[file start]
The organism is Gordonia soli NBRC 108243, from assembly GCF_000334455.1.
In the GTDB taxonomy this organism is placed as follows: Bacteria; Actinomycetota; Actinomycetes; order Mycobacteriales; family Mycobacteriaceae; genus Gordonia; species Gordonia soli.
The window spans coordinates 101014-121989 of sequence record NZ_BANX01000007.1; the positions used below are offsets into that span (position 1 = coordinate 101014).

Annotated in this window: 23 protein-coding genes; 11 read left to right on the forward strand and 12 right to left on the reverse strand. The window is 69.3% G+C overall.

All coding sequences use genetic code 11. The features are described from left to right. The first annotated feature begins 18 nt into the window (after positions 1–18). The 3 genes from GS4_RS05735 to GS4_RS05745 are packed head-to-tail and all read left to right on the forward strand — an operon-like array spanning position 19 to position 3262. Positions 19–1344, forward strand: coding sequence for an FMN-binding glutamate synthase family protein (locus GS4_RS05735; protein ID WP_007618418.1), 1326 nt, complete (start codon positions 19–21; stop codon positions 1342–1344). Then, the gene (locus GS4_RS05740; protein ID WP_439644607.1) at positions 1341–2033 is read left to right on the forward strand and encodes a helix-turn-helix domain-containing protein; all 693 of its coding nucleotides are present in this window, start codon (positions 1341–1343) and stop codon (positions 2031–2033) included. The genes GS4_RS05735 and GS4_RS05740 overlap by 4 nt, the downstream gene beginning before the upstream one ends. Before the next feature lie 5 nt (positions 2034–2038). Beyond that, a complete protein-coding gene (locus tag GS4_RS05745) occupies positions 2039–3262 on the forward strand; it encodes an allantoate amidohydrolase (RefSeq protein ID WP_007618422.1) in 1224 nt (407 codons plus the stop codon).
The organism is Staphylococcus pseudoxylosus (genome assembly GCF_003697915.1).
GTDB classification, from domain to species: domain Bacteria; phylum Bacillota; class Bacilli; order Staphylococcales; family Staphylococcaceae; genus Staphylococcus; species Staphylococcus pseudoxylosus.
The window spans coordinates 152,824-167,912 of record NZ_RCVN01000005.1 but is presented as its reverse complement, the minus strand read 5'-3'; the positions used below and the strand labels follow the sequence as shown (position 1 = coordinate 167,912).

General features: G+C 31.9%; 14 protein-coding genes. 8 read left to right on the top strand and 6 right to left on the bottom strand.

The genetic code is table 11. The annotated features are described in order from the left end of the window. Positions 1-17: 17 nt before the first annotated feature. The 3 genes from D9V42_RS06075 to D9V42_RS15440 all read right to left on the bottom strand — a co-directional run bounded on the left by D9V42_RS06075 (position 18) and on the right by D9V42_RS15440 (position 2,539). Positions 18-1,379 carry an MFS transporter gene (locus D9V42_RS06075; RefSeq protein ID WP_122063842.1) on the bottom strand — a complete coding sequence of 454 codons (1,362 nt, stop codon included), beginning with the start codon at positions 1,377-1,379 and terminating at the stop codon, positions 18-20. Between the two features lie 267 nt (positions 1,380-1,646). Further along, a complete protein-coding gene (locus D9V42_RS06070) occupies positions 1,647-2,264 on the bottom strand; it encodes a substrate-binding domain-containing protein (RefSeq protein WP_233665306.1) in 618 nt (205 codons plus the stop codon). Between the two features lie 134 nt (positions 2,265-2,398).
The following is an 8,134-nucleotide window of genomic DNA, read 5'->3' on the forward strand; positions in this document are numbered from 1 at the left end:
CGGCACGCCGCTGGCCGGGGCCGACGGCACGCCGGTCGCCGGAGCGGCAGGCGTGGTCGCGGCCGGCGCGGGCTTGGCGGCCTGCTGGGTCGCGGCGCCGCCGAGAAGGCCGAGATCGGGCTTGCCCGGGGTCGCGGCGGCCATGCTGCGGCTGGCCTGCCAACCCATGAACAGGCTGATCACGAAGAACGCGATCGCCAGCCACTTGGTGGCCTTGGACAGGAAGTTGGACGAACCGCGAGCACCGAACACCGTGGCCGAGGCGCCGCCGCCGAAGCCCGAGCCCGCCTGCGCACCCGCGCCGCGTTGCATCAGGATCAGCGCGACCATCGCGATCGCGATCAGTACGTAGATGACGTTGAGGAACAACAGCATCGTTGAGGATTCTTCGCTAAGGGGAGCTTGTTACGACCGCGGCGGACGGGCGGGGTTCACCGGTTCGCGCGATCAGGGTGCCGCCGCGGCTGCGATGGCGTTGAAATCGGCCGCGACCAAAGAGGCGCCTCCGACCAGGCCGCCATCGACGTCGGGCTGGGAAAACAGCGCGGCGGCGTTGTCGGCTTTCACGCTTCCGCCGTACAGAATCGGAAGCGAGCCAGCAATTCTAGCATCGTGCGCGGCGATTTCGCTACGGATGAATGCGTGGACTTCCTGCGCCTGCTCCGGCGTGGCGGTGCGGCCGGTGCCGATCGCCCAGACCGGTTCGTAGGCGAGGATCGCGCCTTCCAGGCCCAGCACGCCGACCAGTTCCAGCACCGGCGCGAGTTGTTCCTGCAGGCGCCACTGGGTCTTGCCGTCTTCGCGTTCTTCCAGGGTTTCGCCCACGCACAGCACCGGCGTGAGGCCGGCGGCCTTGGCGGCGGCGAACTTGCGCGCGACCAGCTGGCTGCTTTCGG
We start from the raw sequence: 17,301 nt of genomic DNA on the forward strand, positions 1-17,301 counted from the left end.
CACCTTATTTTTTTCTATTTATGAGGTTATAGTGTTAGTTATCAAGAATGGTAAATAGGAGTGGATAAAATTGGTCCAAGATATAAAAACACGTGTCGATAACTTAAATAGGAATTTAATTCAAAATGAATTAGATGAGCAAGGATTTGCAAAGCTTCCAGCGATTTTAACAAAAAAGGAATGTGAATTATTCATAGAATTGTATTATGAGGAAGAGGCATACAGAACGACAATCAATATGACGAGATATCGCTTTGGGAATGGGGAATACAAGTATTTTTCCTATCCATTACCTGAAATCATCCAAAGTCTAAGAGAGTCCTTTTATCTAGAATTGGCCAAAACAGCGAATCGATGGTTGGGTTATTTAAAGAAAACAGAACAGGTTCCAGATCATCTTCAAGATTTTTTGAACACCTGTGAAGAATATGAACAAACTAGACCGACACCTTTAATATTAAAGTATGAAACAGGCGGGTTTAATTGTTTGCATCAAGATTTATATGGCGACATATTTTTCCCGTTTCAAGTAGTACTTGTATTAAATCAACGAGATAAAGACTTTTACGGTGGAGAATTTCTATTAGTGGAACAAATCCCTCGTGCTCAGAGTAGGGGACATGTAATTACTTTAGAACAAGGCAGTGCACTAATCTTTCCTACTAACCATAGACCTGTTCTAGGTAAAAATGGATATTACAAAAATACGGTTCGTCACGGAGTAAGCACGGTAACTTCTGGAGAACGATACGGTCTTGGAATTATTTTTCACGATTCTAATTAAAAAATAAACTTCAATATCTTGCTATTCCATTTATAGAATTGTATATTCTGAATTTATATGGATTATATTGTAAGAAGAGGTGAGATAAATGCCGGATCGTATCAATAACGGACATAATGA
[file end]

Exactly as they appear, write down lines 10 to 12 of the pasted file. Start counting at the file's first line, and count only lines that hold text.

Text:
The genetic code is table 11. The annotated features are described in order from the left end of the window. Positions 1-17: 17 nt before the first annotated feature. The 3 genes from D9V42_RS06075 to D9V42_RS15440 all read right to left on the bottom strand — a co-directional run bounded on the left by D9V42_RS06075 (position 18) and on the right by D9V42_RS15440 (position 2,539). Positions 18-1,379 carry an MFS transporter gene (locus D9V42_RS06075; RefSeq protein ID WP_122063842.1) on the bottom strand — a complete coding sequence of 454 codons (1,362 nt, stop codon included), beginning with the start codon at positions 1,377-1,379 and terminating at the stop codon, positions 18-20. Between the two features lie 267 nt (positions 1,380-1,646). Further along, a complete protein-coding gene (locus D9V42_RS06070) occupies positions 1,647-2,264 on the bottom strand; it encodes a substrate-binding domain-containing protein (RefSeq protein WP_233665306.1) in 618 nt (205 codons plus the stop codon). Between the two features lie 134 nt (positions 2,265-2,398).
The following is an 8,134-nucleotide window of genomic DNA, read 5'->3' on the forward strand; positions in this document are numbered from 1 at the left end:
CGGCACGCCGCTGGCCGGGGCCGACGGCACGCCGGTCGCCGGAGCGGCAGGCGTGGTCGCGGCCGGCGCGGGCTTGGCGGCCTGCTGGGTCGCGGCGCCGCCGAGAAGGCCGAGATCGGGCTTGCCCGGGGTCGCGGCGGCCATGCTGCGGCTGGCCTGCCAACCCATGAACAGGCTGATCACGAAGAACGCGATCGCCAGCCACTTGGTGGCCTTGGACAGGAAGTTGGACGAACCGCGAGCACCGAACACCGTGGCCGAGGCGCCGCCGCCGAAGCCCGAGCCCGCCTGCGCACCCGCGCCGCGTTGCATCAGGATCAGCGCGACCATCGCGATCGCGATCAGTACGTAGATGACGTTGAGGAACAACAGCATCGTTGAGGATTCTTCGCTAAGGGGAGCTTGTTACGACCGCGGCGGACGGGCGGGGTTCACCGGTTCGCGCGATCAGGGTGCCGCCGCGGCTGCGATGGCGTTGAAATCGGCCGCGACCAAAGAGGCGCCTCCGACCAGGCCGCCATCGACGTCGGGCTGGGAAAACAGCGCGGCGGCGTTGTCGGCTTTCACGCTTCCGCCGTACAGAATCGGAAGCGAGCCAGCAATTCTAGCATCGTGCGCGGCGATTTCGCTACGGATGAATGCGTGGACTTCCTGCGCCTGCTCCGGCGTGGCGGTGCGGCCGGTGCCGATCGCCCAGACCGGTTCGTAGGCGAGGATCGCGCCTTCCAGGCCCAGCACGCCGACCAGTTCCAGCACCGGCGCGAGTTGTTCCTGCAGGCGCCACTGGGTCTTGCCGTCTTCGCGTTCTTCCAGGGTTTCGCCCACGCACAGCACCGGCGTGAGGCCGGCGGCCTTGGCGGCGGCGAACTTGCGCGCGACCAGCTGGCTGCTTTCGG